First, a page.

Friday, September 25, 2009

What a WOMAN!

The older my teenager gets, the more convinced I am that she is not my daughter. Case in point: She runs cross-country. I run errands, and on some occasions, my mouth. I am in no way interested in running or jogging, nor have I ever been. I am an athlete, don't get me wrong. Or at least I used to be. But I always engaged in a fun sport. Softball, football, tennis, bowling. That kind of thing. Running along the road in the hot sun, feet pounding on the unforgiving concrete, wishing instead that I was inside my air-conditioned house sitting on the couch watching "Oprah," is not my idea of a good time.

But it's how my teenager likes to spend her free time. She's on her high school's cross-country team and it's paid off nicely for her, too. She is in the best shape of her life, physically. And after a grueling meet this week, I can proudly say that she is in fine mental condition, too.

It was 102 degrees that day, and surely, I thought, they would cancel the meet. I mean, it's just cruel to make young kids run 3.5 miles in blistering temps like that . . . isn't it?? Shouldn't we be taking them out for ice cream, instead? I'm a whimp, it turns out, because the meet started right on time, as scheduled, and no other parents except me seemed fazed by it.

After the first mile, my teenager looked in good form. By mile No. 2, I was getting worried. Her face was very red and she was dripping in sweat. And I have to say, that if this is what she called recreation, it did not look like she was having much fun at all. On her last lap, she limped by me with tears in her eyes. My mothering instincts wanted to rescue her, to pull her out of the race and go get a double-scoop of Rocky Road. But then, those same instincts told me that something important was happening here.

Character was being built.

My tough little bunny fought off her genetic impulse to stop running and she finished the race. Afterward, she cried her eyes out and confided in me that she thought about quitting a zillion times during the race, that she even hatched an elaborate scheme as she was running to fall down and fake an injury, that's how miserable she was. And she was even seeing black spots at one point. But she pushed on.

She berated herself for finishing in the back of the pack, but I kept telling her, "Honey, what's important is that you finished! You didn't give up!"

Not only do I love my teenager to the moon and back. But after witnessing the strength of her character that day and her determination not to fail, I have the utmost respect and admiration for her.

Happy, happy trails to her.

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Thursday, September 17, 2009

What Sinks In Vegas, Stays In Vegas

I was asked to write about a memorable experience I had in Las Vegas. The thing about Vegas is that you can never go there and NOT have a memorable experience. The hard part was trying to narrow down my many trips over the years to the “best” one.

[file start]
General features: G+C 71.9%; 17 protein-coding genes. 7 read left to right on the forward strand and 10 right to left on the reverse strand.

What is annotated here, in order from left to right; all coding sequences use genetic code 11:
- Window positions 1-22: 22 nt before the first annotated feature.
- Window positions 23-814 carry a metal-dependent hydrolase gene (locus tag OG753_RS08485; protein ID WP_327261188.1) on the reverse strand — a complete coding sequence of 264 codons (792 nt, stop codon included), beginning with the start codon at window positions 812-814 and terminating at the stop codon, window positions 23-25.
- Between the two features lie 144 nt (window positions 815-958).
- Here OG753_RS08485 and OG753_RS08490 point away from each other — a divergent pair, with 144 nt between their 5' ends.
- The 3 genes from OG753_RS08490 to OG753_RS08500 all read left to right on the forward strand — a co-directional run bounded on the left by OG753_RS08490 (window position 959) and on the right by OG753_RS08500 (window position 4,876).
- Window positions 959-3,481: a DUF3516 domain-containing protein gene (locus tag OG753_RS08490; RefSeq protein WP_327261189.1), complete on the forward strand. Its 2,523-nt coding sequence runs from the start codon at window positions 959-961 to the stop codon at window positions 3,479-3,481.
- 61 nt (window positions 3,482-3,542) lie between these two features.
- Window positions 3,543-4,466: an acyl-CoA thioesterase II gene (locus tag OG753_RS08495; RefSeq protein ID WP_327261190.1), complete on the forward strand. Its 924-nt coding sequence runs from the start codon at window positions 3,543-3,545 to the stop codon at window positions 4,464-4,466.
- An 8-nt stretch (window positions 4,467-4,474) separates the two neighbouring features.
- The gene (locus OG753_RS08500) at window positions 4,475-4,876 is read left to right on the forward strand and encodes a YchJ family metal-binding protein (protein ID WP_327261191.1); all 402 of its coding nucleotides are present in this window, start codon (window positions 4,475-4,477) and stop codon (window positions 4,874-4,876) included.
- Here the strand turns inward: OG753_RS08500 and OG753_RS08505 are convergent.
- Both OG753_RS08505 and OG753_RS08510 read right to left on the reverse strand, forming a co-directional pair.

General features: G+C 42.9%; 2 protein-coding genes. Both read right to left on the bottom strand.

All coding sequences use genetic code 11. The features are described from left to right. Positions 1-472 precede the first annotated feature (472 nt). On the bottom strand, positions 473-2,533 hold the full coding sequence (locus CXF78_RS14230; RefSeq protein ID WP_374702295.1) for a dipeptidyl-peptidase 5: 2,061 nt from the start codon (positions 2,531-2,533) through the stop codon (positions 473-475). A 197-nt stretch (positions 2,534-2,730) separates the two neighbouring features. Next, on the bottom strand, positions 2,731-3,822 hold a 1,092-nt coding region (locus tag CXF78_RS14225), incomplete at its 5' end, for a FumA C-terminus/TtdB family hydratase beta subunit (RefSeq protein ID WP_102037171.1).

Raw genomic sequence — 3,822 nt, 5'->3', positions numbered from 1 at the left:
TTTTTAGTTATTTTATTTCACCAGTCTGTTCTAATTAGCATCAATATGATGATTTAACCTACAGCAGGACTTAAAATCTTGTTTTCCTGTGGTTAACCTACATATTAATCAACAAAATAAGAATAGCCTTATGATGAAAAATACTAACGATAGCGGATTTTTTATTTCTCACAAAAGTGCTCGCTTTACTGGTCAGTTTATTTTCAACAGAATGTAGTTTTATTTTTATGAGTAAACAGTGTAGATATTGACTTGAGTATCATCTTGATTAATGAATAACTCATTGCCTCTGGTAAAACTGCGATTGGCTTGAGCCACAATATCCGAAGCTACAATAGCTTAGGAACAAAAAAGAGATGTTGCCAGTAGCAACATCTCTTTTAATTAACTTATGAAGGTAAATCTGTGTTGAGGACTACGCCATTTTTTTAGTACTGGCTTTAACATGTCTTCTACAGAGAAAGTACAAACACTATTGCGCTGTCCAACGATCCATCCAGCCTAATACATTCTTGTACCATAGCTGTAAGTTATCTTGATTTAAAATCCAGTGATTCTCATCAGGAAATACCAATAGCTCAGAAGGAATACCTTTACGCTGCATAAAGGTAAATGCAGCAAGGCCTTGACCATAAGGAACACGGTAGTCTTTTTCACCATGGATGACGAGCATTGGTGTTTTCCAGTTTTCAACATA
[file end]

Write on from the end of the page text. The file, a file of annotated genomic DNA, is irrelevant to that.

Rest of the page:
The most unforgettable time in Las Vegas wasn’t the time my ex got a royal flush on the draw poker machine and won thousands of dollars (what a thrill!); or the time when I met my friend, Michelle, who drove in from Colorado, for Elton John’s “Red Piano” concert. Great, GREAT time!

Hands down, the memory I will carry with me FOREVER was the time we sunk our SUV into Lake Mead and my now-teenager, who was only 8 months old at the time, almost drowned in the back seat.

True story.

One very hot day in July, we drove to Las Vegas from Orange County for a weekend of boating. We had just bought our boat a few weeks earlier and we were very inexperienced in the art of boat-launching. The ex’s friend, John, a veteran sailor, never showed up to help us launch, although we waited and waited for him, so the ex decided that we could handle it without John. By “we” I mean me, him and our 8-month-old daughter sipping sweetly on apple juice in the back seat of the car.

The line of cars waiting to launch boats was agonizingly long, and the 100+ temps were trying our patience. So the ex decides that he will launch the boat a little ways away from the main launch area, where it looked plenty deep. He was pretty pleased with himself that he had discovered a launch spot no one else seemed to know about. He put the car in reverse and backed the trailer into the water.

All of a sudden, the rear end of the car disappeared and the boat flew off the trailer. What we didn’t know at the time was that the pavement underneath the water had a dangerously steep drop-off, and the Parks and Rec Department was supposed to have blocked off that area weeks ago, but they never got around to it.

OK, so imagine you’re my husband, and you see your brand-new 22-ft. open-bow baby Mariah heading toward the rocks as your car is sinking, rear-end first, into Lake Mead, with your human baby in the back seat and your wife riding shotgun. What would you do? Hopefully, not what the ex did. He chose to save his BOAT! (And now you can understand why I divorced that man.) He panicked and jumped out of the driver’s seat and started swimming toward the rocks as fast as he could to rescue his new boat. Unfortunately, he forgot to put the car into “Park,” so when he jumped out, our SUV continued to roll backward.

Super Mama here, in the passenger seat, immediately leaped into the driver’s seat, put the car in drive and tried to reverse the inevitable calamity. By that time, the car had taken on a lot of water and the gas pedal was under about 2-3 feet of water, and wasn’t doing its job. We were sinking fast.